A front projection effect is an in-camera visual effects process in film production for combining foreground performance with pre-filmed background footage. In contrast to rear projection, which projects footage onto a screen from behind the performers, front projection projects the pre-filmed material over the performers and onto a highly reflective background surface.
In contrast to rear projection, in front projection, the background image is projected onto both the performer and a highly reflective background screen, with the result that the projected image is bounced off the screen and into the lens of a camera. This is achieved by having a screen made of a retroreflective material such as Scotchlite, a product of the 3M company that is also used to make screens for movie theaters. Such material is made from millions of glass beads affixed to the surface of the cloth. These glass beads reflect light back only in the direction from which it came, far more efficiently than any common surface.
The actor (or subject) performs in front of the reflective screen with a movie camera pointing straight at them. Just in front of the camera is a one-way mirror angled at 45 degrees. At 90 degrees to the camera is a projector that projects an image of the background onto the mirror which reflects the image onto the performer and the highly reflective screen; the image is too faint to appear on the actor but shows up clearly on the screen. In this way, the actor becomes their own matte. The combined image is transmitted through the mirror and recorded by the camera. The technique is shown and explained in the "making-of-documentary" of the 1972 sci-fi film Silent Running.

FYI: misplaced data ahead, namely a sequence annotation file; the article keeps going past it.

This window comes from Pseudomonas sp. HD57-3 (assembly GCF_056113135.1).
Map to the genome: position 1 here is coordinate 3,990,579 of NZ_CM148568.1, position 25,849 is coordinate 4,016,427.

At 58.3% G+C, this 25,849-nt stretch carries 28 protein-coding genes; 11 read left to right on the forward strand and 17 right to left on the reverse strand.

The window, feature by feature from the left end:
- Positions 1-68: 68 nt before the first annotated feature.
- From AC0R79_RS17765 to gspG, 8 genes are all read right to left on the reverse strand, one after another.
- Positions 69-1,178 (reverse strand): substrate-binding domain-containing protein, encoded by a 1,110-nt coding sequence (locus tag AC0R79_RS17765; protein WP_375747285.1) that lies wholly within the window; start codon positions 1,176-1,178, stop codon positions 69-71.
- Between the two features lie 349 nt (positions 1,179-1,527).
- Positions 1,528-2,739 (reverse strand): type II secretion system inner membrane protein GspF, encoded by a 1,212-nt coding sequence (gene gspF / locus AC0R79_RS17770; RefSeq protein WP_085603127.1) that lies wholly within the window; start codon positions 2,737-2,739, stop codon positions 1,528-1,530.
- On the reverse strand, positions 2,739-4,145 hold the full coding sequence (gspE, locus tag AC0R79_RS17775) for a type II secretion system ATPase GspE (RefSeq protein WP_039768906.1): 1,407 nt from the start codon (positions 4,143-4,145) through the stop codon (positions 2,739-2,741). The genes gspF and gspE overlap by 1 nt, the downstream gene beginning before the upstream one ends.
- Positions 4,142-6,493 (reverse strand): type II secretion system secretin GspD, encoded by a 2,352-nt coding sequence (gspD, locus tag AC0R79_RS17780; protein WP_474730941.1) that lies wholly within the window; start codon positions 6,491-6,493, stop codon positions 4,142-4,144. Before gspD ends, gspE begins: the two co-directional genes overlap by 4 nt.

The front projection was invented by Will Jenkins. For this he holds patent #2727427, issued on December 20, 1955, for an "Apparatus for Production of Light Effects in Composite Photography" and patent 2727429, issued the same day for an "Apparatus for Production of Composite Photographic Effects."
It was first experimented with in 1949, shortly after the invention of Scotchlite, and had appeared in feature films by 1963, when the Japanese film Matango used it extensively for its yacht scenes. Another early appearance was in 1966, during the filming of 2001: A Space Odyssey. The actors in ape suits were filmed on a stage at Elstree Studios and combined with footage of Africa (the effect is revealed in the leopard's glowing eyes reflecting back the light). Dennis Muren used a very similar solution for his 1967 debut film Equinox, although Muren's technique didn't employ Scotchlite. Two British films released in 1969, On Her Majesty's Secret Service and The Assassination Bureau, used the technique, as did the 1968 film Where Eagles Dare.